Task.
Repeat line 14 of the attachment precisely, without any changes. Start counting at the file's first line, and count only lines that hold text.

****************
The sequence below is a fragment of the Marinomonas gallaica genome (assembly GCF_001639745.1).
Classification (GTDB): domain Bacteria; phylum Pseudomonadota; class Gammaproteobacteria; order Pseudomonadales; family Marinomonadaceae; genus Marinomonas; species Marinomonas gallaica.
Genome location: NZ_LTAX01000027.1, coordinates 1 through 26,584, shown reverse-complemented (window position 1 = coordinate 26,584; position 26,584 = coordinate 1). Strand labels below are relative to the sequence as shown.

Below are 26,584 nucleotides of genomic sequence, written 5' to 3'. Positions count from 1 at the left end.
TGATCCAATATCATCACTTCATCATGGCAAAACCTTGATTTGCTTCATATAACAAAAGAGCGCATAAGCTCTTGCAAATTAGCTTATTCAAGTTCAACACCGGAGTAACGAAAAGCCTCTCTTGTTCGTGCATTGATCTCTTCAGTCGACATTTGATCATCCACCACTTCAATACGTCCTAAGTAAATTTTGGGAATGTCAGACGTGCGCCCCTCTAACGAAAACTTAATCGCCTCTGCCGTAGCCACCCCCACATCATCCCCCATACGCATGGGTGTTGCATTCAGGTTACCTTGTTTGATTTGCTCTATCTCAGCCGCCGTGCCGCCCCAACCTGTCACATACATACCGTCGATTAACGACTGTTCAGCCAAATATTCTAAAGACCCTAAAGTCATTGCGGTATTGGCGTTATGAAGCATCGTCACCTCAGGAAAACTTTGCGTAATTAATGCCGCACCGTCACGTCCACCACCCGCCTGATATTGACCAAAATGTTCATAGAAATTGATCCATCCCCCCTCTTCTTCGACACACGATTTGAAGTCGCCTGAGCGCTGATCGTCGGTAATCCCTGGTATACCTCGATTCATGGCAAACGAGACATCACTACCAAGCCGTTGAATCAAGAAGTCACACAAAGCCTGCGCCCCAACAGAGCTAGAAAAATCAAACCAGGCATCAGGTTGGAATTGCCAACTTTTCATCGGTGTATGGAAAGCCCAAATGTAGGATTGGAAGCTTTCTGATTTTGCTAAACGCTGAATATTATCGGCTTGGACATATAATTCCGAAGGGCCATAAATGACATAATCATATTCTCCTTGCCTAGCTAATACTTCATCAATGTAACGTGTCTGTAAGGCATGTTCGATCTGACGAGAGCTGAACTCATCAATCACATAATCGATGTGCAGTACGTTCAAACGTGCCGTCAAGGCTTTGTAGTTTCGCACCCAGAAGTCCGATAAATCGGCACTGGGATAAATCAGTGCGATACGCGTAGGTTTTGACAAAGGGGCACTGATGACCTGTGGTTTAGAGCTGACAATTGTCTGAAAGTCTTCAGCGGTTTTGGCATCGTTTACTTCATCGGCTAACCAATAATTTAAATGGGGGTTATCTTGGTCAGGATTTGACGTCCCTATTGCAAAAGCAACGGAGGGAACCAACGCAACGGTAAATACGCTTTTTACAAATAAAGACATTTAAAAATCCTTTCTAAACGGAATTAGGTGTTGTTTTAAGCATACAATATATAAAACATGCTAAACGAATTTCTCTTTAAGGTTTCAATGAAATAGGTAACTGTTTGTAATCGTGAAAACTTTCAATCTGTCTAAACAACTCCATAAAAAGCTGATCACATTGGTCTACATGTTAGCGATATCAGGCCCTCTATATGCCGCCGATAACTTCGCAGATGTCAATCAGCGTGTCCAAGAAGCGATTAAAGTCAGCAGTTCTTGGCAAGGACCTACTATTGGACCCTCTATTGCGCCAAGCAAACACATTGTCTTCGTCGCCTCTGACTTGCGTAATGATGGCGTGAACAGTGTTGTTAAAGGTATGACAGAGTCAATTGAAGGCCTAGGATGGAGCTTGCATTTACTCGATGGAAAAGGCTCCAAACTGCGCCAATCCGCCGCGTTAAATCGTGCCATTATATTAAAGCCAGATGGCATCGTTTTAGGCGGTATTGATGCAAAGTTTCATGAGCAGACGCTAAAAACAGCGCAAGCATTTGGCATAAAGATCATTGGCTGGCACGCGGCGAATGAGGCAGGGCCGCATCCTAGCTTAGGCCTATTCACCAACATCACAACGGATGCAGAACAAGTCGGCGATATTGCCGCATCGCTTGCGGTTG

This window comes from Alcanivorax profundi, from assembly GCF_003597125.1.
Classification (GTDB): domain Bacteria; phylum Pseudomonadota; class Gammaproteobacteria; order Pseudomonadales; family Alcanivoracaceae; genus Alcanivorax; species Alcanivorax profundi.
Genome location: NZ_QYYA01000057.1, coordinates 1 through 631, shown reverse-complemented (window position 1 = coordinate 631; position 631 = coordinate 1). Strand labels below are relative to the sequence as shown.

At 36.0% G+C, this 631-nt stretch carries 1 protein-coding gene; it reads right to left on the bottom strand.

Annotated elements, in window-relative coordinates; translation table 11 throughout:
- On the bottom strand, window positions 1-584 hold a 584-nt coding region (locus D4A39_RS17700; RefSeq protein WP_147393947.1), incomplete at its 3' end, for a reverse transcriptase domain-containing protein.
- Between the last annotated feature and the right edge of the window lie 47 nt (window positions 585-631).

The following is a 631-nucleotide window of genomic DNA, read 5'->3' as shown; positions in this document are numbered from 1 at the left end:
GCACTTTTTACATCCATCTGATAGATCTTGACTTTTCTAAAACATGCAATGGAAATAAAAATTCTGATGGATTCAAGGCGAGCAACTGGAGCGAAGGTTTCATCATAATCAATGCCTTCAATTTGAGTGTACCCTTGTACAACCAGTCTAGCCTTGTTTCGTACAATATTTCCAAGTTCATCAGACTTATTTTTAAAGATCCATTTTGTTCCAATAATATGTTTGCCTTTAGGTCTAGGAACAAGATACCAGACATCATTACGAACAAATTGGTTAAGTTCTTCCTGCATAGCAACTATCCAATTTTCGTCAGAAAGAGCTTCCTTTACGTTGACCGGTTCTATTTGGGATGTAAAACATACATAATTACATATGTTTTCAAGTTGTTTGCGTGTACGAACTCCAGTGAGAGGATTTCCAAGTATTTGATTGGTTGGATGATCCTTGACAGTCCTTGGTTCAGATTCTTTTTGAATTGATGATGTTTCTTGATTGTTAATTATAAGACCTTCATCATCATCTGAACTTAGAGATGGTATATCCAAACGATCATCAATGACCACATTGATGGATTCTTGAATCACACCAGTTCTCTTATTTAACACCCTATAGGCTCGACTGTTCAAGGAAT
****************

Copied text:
GCACTTTTTACATCCATCTGATAGATCTTGACTTTTCTAAAACATGCAATGGAAATAAAAATTCTGATGGATTCAAGGCGAGCAACTGGAGCGAAGGTTTCATCATAATCAATGCCTTCAATTTGAGTGTACCCTTGTACAACCAGTCTAGCCTTGTTTCGTACAATATTTCCAAGTTCATCAGACTTATTTTTAAAGATCCATTTTGTTCCAATAATATGTTTGCCTTTAGGTCTAGGAACAAGATACCAGACATCATTACGAACAAATTGGTTAAGTTCTTCCTGCATAGCAACTATCCAATTTTCGTCAGAAAGAGCTTCCTTTACGTTGACCGGTTCTATTTGGGATGTAAAACATACATAATTACATATGTTTTCAAGTTGTTTGCGTGTACGAACTCCAGTGAGAGGATTTCCAAGTATTTGATTGGTTGGATGATCCTTGACAGTCCTTGGTTCAGATTCTTTTTGAATTGATGATGTTTCTTGATTGTTAATTATAAGACCTTCATCATCATCTGAACTTAGAGATGGTATATCCAAACGATCATCAATGACCACATTGATGGATTCTTGAATCACACCAGTTCTCTTATTTAACACCCTATAGGCTCGACTGTTCAAGGAAT